Abandoned Fort on a Private Island in New York Has Hit the Market for Less Than $1 Million

If you love old, abandoned places and don’t mind a fixer-upper, this 19th-century fort could be yours for less than $1 million. As Atlas Obscura reports, Fort Montgomery in upstate New York is currently for sale at a reduced price. The owners have been trying to offload the property for decades, but to their disappointment, there haven’t been any interested buyers.

It's part of the town of Rouses Point, New York, which is situated along the Canadian border. The fort comes with the 8-acre island it’s situated on, plus an additional 86 acres of underwater land in Lake Champlain.

Sure, the fort itself has seen better days, but it might appeal to history buffs. Before Fort Montgomery was built, the island was home to an earlier structure that was meant to protect the U.S. border, but was mistakenly built on the Canadian side. This mishap earned it the nickname “Fort Blunder.” At the time, relations between America and British-governed Canada were somewhat tense, so the structure was torn down and Fort Montgomery was erected (on the correct side of the border). It was built over the course of three decades and ended up being a proper fort with a moat, drawbridge, and armed soldiers to boot.

Nowadays, it’s less of a military outpost and more of a “serene retreat,” according to real estate company Private Islands Inc., which is hoping to sell the property for $995,000. “When you enter Fort Montgomery Island Estates, you cross the threshold into a priceless scenic world,” the site's description of the property reads. “Sunrises and sunsets illuminate the sky over picturesque Lake Champlain and a magnificent 6,500 feet of nature preserves.”

If this property doesn’t appeal to you, there's a private island with ancient ruins in Ireland that could be yours for $1.4 million, while another island off the coast of Sicily could sell for as little as $1.1 million.

[h/t Atlas Obscura]

Science Finds a Better Way to Calculate 'Dog Years'

thegoodphoto/iStock via Getty Images
thegoodphoto/iStock via Getty Images

Anyone who has ever owned a pet is likely familiar with the concept of “dog years,” which suggests that one year for a dog is like seven years for a human. Using this conversion metric, a 2-year-old dog is akin to a high school freshman, while a 10-year-old dog is ready for an assisted living facility.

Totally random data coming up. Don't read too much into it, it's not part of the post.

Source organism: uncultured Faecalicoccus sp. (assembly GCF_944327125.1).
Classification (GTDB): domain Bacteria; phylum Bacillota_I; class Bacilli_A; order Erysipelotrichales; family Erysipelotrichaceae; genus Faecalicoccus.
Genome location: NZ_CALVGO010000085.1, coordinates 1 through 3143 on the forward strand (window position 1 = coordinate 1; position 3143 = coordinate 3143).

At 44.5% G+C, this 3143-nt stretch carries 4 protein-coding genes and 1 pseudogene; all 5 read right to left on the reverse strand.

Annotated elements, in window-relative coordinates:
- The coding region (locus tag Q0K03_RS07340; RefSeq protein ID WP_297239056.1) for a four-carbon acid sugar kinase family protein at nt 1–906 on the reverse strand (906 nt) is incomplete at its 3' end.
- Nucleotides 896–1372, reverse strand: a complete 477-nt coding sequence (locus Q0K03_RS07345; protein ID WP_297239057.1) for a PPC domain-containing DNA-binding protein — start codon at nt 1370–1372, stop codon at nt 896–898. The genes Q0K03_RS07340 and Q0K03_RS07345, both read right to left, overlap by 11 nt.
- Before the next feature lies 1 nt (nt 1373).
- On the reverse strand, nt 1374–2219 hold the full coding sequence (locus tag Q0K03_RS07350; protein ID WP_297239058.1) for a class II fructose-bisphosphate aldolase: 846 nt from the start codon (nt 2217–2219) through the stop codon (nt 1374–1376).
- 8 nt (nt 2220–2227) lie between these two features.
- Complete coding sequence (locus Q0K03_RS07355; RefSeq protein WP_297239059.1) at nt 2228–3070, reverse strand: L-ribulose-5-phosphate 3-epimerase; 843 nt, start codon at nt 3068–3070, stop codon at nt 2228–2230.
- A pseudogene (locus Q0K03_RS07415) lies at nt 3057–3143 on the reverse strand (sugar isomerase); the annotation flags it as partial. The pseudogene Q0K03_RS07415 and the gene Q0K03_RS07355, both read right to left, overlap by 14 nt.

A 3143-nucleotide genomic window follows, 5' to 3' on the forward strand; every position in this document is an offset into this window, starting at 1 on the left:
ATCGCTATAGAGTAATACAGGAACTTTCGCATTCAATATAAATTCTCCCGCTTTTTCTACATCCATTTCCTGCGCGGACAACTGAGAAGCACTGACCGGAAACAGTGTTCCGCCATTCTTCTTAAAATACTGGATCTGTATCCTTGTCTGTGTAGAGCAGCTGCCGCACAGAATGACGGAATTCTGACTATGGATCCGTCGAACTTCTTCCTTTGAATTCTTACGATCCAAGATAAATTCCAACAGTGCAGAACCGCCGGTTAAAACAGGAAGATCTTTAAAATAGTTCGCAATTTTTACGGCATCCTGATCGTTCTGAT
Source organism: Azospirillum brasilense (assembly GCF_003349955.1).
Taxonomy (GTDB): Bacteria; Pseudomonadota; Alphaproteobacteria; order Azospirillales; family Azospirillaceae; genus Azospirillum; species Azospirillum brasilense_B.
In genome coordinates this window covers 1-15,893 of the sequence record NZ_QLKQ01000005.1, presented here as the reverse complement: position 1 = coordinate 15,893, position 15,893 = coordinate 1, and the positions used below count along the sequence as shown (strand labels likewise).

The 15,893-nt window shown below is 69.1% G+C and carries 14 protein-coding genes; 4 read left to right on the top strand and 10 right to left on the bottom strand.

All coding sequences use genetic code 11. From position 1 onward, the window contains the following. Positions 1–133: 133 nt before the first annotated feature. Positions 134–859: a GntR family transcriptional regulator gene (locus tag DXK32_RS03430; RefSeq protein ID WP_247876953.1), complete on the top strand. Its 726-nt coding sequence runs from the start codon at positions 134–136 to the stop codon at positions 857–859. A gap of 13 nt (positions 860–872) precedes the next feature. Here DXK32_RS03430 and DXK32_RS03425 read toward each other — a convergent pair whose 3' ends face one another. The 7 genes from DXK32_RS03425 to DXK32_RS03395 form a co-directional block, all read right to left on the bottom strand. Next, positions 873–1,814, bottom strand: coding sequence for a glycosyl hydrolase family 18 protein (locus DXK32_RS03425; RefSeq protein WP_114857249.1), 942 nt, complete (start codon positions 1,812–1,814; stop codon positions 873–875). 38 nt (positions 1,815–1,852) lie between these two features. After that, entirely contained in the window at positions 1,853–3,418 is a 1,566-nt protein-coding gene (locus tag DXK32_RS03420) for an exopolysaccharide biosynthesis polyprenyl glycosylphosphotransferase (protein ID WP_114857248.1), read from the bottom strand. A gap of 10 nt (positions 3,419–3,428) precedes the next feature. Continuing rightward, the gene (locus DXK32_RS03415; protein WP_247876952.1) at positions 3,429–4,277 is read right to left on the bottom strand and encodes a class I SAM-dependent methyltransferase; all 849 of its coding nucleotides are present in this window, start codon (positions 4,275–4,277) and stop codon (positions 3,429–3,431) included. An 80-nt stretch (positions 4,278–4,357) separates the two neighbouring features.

If that seems rather arbitrary, that’s because it is. But now, researchers at the University of San California, San Diego have come to a more data-based measurement on dog aging through DNA.

The paper, published on the preprint server bioRxiv, based the finding on DNA methylation, a process in which molecules called methyl groups attach themselves to DNA and serve as an indicator of aging. Generally speaking, the older living beings get, the faster the rate of methylation. In the study, 104 Labrador retrievers were examined, with subjects ranging from 1 month to 16 years old. The results of their DNA methylation were compared to human profiles. While the rate of methylation tracked closely between the two—young and old dogs had similar rates to young and old people—adolescent and mature dogs experienced more accelerated aging.

Their recommended formula for comparing dog and human aging? Multiply the natural logarithm of a dog’s age by 16, then add 31. Or, just use this calculator. Users will see that a 2-year-old dog, for example, wouldn’t be the canine equivalent of a 14-year-old. It would be equivalent to 42 human years old and should probably start putting money into a 401(k). But because methylation slows considerably in mid-life, a 5-year-old dog is approximately a 57-year-old human, while a 6-year-old dog is nearing 60 in human years—a minor difference. Things level out as the dog gets much older, with a 10-year-old dog nearing a 70-year-old human.

Different breeds age at different rates, so the formula might not necessarily apply to other dog breeds—only Labs were studied. The work is awaiting peer review, but it does offer a promising glimpse into how our furry companions grow older.

[h/t Live Science]

Werner Doehner, the Last Survivor of the Hindenburg, Has Died at 90

Wikimedia Commons // Public Domain
Wikimedia Commons // Public Domain

The Hindenburg disaster signaled the end of the Airship Era and the rise of Nazi Germany. As The New York Times reports, Werner G. Doehner, the last surviving passenger of the historic crash, died on November 8 at age 90.

Doehner was just 8 years old when he boarded the Hindenburg with his father, mother, brother, and sister in early May 1937. The family made up five of the 97 passengers and crew members who took the three-day flight from Germany to the United States.

In New Jersey, the German airship's voyage was cut short: It erupted into a ball of flame during its descent, an accident that likely resulted from static electricity igniting a hydrogen leak. Werner Doehner spent several months in a hospital with severe burns on his arms, legs, and face. His father and sister were among the 36 people who perished in the tragedy.

Doehner went on to live a long life. After the disaster, he returned with his surviving family to Mexico City, the place were he grew up. He continued to live there with his wife Elin and his son Bernie until 1984, when he moved to the United States with his family to work as an engineer for General Electric. Bernie Doehner shared that his father didn't like to talk about his memories of the Hindenburg disaster—though they did make a solemn visit to the site of the crash when Bernie was an adolescent.

Werner Doehner died of complications related to pneumonia earlier this month in Laconia, New Hampshire. He had been the youngest passenger on board the Hindeburg's final voyage, and at age 90, he was the last remaining survivor.

[h/t The New York Times]

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